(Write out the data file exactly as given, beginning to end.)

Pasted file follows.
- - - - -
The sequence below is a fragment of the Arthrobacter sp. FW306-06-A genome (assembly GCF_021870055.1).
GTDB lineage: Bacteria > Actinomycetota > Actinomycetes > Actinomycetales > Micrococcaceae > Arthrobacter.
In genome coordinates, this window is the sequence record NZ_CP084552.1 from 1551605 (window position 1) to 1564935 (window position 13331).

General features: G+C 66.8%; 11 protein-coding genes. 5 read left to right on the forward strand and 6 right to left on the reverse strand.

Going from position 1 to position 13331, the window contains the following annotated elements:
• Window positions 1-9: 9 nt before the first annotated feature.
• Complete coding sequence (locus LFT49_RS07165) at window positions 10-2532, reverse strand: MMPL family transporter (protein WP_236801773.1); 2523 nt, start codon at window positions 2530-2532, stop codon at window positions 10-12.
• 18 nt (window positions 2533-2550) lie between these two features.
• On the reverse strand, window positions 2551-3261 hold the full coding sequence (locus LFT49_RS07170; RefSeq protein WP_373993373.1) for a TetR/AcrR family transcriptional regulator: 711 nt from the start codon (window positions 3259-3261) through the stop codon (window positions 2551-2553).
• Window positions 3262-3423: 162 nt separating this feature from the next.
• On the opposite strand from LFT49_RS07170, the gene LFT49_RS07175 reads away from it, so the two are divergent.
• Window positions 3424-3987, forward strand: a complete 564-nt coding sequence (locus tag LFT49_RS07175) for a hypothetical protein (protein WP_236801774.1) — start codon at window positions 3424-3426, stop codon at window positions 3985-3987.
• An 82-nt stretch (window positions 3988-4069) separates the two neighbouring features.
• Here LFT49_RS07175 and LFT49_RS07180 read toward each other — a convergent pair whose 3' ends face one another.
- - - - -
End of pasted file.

The sequence below is a fragment of the Arthrobacter sp. FW306-06-A genome (assembly GCF_021870055.1).
GTDB lineage: Bacteria > Actinomycetota > Actinomycetes > Actinomycetales > Micrococcaceae > Arthrobacter.
In genome coordinates, this window is the sequence record NZ_CP084552.1 from 1551605 (window position 1) to 1564935 (window position 13331).

General features: G+C 66.8%; 11 protein-coding genes. 5 read left to right on the forward strand and 6 right to left on the reverse strand.

Going from position 1 to position 13331, the window contains the following annotated elements:
• Window positions 1-9: 9 nt before the first annotated feature.
• Complete coding sequence (locus LFT49_RS07165) at window positions 10-2532, reverse strand: MMPL family transporter (protein WP_236801773.1); 2523 nt, start codon at window positions 2530-2532, stop codon at window positions 10-12.
• 18 nt (window positions 2533-2550) lie between these two features.
• On the reverse strand, window positions 2551-3261 hold the full coding sequence (locus LFT49_RS07170; RefSeq protein WP_373993373.1) for a TetR/AcrR family transcriptional regulator: 711 nt from the start codon (window positions 3259-3261) through the stop codon (window positions 2551-2553).
• Window positions 3262-3423: 162 nt separating this feature from the next.
• On the opposite strand from LFT49_RS07170, the gene LFT49_RS07175 reads away from it, so the two are divergent.
• Window positions 3424-3987, forward strand: a complete 564-nt coding sequence (locus tag LFT49_RS07175) for a hypothetical protein (protein WP_236801774.1) — start codon at window positions 3424-3426, stop codon at window positions 3985-3987.
• An 82-nt stretch (window positions 3988-4069) separates the two neighbouring features.
• Here LFT49_RS07175 and LFT49_RS07180 read toward each other — a convergent pair whose 3' ends face one another.